Covid-19 shows that sometimes the worst-case scenario really does happen - we must learn the lessons for defence
Members of the armed forces take swabs at a drive-in coronavirus testing facility | PA Images
The coronavirus crisis should serve as a warning not to cut corners when it comes to the safety of our country
Since the middle of the 1990s, the defence of Europe has been living less on borrowed time than on borrowed money – principally from the United States. For 25 years, the “free-rider” accusation has gradually become a threat to the cohesion and continuation of NATO. When President Trump originally threatened to cut back the US contribution unless European Nato allies invested more in their own defence, people like me hoped that this was just “shock therapy” designed to alert Europeans to their need to keep Washington onside. Yet, if that were the intention originally, it has failed to yield the desired result except, unsurprisingly, in former captive members of the Warsaw Pact, such as Poland and the Baltic States.
With hideous irony, it was on the eve of this year’s D-Day anniversary that reports emerged of a White House instruction to the Pentagon to cap US forces in Germany at 25,000 – a reduction of 9,500 personnel or 27.5% of the present total. Given that the President’s principal complaint is Germany’s failure even to try to reach NATO’s commitment for each member to spend at least 2% of its GDP on defence, it may be that some of the US forces drawn down from Germany will be deployed to other NATO states felt to be more deserving; but the omens for that do not look good.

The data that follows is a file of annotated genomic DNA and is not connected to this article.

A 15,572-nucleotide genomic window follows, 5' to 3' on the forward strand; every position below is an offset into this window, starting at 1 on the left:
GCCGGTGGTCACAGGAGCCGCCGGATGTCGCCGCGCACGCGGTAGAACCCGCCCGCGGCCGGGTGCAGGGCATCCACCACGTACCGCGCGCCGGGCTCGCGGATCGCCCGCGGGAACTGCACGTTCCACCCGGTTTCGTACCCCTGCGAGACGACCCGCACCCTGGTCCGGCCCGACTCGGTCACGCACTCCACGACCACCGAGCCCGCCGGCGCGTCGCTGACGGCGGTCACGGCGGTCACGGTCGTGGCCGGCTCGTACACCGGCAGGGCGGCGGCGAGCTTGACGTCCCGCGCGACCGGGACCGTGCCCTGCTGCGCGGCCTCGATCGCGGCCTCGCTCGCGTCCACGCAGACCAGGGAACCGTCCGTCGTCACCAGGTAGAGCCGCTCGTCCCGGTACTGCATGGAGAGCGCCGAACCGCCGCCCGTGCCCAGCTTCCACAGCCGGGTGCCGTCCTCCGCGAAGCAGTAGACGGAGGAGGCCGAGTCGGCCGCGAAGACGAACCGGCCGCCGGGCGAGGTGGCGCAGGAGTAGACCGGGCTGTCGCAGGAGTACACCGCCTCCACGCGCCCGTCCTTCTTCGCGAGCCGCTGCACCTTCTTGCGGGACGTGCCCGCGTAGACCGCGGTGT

But the UK does not have cause for complacency about its role in bringing about this low point in US-NATO relations. As the Defence Committee has often explained, six years after the fall of the Berlin Wall and the consequent “peace dividend” cuts we still used to spend fully 3% of GDP on defence. The Blair and Cameron Governments successively reduced this to 2.5% and 1.8% respectively, when calculated on a like-for-like basis. Only by changing the method of calculation, legitimately but misleadingly, have we maintained our notional present-day figure of 2.1%. See, for example, HC 2527, Shifting the Goalposts: Defence Expenditure and the 2% Pledge – an Update, published last July.
Even more troubling has been the diplomatic disaster of our flirtation with Communist China. The Cameron-Osborne love-in with Beijing continued during Theresa May’s short-lived premiership. Her statement in front of the Liaison Committee in May 2019 that the telecommunications giant Huawei is “a private Chinese company” was no slip of the tongue. Her unofficial deputy, David Lidington, had made the same preposterous assertion one week earlier when asked if the then Government accepted that “Huawei is intimately linked with the Chinese Communist Government and their deeply hostile intelligence services”.
The coronavirus crisis has belatedly put an end to the wearing of such rose-tinted spectacles. Even if China is eventually absolved from creating covid-19, the Communist regime’s lethal incompetence (or worse) in controlling its spread – and in communicating warnings – to the outside world will never be forgiven.